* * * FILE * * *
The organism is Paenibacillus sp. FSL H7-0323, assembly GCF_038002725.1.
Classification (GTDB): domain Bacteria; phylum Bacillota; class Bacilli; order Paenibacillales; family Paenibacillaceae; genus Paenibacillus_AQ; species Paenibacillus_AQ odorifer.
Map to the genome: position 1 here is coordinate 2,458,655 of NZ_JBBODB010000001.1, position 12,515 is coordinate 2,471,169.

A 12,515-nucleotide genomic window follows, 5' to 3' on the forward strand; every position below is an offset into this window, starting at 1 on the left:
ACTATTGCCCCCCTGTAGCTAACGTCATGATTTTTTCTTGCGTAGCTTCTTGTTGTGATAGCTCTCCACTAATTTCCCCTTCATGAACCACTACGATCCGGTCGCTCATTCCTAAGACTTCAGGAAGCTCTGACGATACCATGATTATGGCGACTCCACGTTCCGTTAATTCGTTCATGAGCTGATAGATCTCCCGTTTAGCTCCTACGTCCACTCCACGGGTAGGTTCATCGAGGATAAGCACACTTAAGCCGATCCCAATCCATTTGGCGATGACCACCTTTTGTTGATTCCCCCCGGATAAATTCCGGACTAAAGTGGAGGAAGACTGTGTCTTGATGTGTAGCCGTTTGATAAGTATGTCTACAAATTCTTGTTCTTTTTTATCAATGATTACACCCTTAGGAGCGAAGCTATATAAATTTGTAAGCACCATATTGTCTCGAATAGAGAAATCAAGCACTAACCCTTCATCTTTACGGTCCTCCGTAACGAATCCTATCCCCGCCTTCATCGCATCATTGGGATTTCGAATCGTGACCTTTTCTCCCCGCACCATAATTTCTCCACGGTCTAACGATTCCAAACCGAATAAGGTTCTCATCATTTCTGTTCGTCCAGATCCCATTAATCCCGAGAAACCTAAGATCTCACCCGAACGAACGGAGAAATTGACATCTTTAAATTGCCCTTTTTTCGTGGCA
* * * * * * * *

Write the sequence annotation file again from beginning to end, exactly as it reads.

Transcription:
The organism is Paenibacillus sp. FSL H7-0323, assembly GCF_038002725.1.
Classification (GTDB): domain Bacteria; phylum Bacillota; class Bacilli; order Paenibacillales; family Paenibacillaceae; genus Paenibacillus_AQ; species Paenibacillus_AQ odorifer.
Map to the genome: position 1 here is coordinate 2,458,655 of NZ_JBBODB010000001.1, position 12,515 is coordinate 2,471,169.

A 12,515-nucleotide genomic window follows, 5' to 3' on the forward strand; every position below is an offset into this window, starting at 1 on the left:
ACTATTGCCCCCCTGTAGCTAACGTCATGATTTTTTCTTGCGTAGCTTCTTGTTGTGATAGCTCTCCACTAATTTCCCCTTCATGAACCACTACGATCCGGTCGCTCATTCCTAAGACTTCAGGAAGCTCTGACGATACCATGATTATGGCGACTCCACGTTCCGTTAATTCGTTCATGAGCTGATAGATCTCCCGTTTAGCTCCTACGTCCACTCCACGGGTAGGTTCATCGAGGATAAGCACACTTAAGCCGATCCCAATCCATTTGGCGATGACCACCTTTTGTTGATTCCCCCCGGATAAATTCCGGACTAAAGTGGAGGAAGACTGTGTCTTGATGTGTAGCCGTTTGATAAGTATGTCTACAAATTCTTGTTCTTTTTTATCAATGATTACACCCTTAGGAGCGAAGCTATATAAATTTGTAAGCACCATATTGTCTCGAATAGAGAAATCAAGCACTAACCCTTCATCTTTACGGTCCTCCGTAACGAATCCTATCCCCGCCTTCATCGCATCATTGGGATTTCGAATCGTGACCTTTTCTCCCCGCACCATAATTTCTCCACGGTCTAACGATTCCAAACCGAATAAGGTTCTCATCATTTCTGTTCGTCCAGATCCCATTAATCCCGAGAAACCTAAGATCTCACCCGAACGAACGGAGAAATTGACATCTTTAAATTGCCCTTTTTTCGTGGCA